The purpose of paralleling switchgear is to provide synchronization, load sharing and load management for a system with multiple generator sets. “Using traditional switchgear and controls would have added $300,000 to the project’s cost and taken up valuable floor space in the newly expanded plant,” said Greg Esau, sales engineer with United Engines, LLC. “To save cost and footprint, we designed a system without traditional switchgear, using the digital controllers on the mtu generator sets (enhanced DGC 2020 with auto-sync) and motorized breakers mounted onboard each generator set to provide the paralleling function.” Esau was one of the first mtu distributors to apply the DGC 2020’s paralleling function on a mission-critical application in the field.
The original plan was to parallel the existing 600 kW generator set with one new 1,000 kW generator set, but that soon became unfeasible. “The dilemma was how to synchronize the older generator with a newer generator set without having to make extensive modifications to the older unit,” said Joseph Baran, professional engineer with Innovative Engineering Group, LLC, Tulsa, designers of the expanded treatment plant. “Bypassing the original generator set made the project feasible, while saving money and adding redundancy.”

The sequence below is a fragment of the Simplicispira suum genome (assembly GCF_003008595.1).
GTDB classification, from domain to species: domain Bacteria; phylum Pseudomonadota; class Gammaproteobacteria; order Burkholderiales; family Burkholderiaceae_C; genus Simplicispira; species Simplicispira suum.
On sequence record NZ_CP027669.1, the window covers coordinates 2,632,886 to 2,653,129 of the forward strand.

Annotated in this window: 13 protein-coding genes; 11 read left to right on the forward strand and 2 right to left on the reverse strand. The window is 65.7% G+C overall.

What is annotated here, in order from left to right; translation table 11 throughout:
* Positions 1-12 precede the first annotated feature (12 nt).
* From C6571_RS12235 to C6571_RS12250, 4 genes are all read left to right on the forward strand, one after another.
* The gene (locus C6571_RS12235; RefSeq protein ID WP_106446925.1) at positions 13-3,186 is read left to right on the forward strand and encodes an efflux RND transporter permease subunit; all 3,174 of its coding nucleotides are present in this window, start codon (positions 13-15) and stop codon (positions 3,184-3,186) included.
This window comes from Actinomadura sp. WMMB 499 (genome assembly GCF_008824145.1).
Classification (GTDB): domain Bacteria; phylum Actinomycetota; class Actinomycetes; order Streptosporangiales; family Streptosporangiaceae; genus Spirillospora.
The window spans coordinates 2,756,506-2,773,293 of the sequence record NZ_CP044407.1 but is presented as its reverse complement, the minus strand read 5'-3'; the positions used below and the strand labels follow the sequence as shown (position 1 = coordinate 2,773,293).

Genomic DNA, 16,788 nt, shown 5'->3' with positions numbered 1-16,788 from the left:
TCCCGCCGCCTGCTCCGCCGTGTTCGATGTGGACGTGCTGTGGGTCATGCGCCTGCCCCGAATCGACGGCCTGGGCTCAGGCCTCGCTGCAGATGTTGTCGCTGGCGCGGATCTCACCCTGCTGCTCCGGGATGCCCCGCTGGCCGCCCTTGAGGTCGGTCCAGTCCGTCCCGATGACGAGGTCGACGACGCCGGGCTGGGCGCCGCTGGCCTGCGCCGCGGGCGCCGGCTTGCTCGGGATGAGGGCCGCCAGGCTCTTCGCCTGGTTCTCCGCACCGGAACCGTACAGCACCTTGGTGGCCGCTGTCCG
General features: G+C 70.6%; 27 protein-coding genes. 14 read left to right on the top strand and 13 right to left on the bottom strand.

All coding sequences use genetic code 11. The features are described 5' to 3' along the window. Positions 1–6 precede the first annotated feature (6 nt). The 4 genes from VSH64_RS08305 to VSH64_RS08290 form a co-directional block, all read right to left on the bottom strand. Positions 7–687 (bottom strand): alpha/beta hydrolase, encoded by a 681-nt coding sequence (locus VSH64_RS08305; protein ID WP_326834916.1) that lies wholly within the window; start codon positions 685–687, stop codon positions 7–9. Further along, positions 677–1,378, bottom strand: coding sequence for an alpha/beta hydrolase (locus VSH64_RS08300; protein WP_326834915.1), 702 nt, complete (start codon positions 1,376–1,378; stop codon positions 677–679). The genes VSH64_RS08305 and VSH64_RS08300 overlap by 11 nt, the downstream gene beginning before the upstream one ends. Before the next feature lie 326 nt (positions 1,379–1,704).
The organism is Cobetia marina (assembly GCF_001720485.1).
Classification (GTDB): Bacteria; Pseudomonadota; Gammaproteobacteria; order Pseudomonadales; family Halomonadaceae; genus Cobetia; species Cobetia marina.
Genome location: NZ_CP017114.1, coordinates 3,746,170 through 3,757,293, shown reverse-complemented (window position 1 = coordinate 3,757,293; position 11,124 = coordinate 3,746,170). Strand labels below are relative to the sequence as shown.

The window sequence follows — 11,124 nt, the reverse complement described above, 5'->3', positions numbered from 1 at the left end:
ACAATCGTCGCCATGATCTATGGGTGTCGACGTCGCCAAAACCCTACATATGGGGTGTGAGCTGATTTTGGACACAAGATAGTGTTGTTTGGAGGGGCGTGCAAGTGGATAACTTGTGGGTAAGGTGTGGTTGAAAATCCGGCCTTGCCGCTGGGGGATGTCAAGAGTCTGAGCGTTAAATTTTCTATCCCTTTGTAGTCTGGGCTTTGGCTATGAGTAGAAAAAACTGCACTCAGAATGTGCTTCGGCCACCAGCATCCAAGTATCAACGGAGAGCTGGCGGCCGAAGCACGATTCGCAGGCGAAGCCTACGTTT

The DGC 2020 digital generator controller provides I2/t protection on the generator, which covers over-current due to shorts or other malfunctions. If a fault occurs on the system, the motorized breakers will take the units offline. In essence, the DGC 2020 is capable of typical generator set control protocols as well as functionality found in paralleling switchgear, providing an integrated, cost effective solution to paralleling applications.
Esau explained, “After the signal for the generators to start, the paralleling process works like this: The first unit to attain voltage and frequency within the nominal operational bandwidth will communicate to other units on the system and request dead-bus closure while inhibiting other units from closing on the bus. This ‘dead bus arbitration’ optimizes load acceptance and emergency power availably.”

Single fuel tank simplifies operation

Omitting switchgear significantly reduced the footprint of the entire system — good news for plant officials, because space was already allocated to pumps, controls and filters. Another plus is that three generator sets offer redundancy and higher reliability than one single generator set, but because of the absence of paralleling switchgear, the new system doesn’t add complexity. To further save valuable floor space, all three generators sit on top of a single 7,500-gallon fuel tank that provides a 72-hour runtime and reduces hassles during refueling.
With its expanded water treatment capacity, Rural Water District #3 will be able to deliver water to residents well into the future, no matter what the weather does to utility power. And relying on digital controllers instead of paralleling switchgear for its power system allows the district to minimize capital spending and simplify its operation today.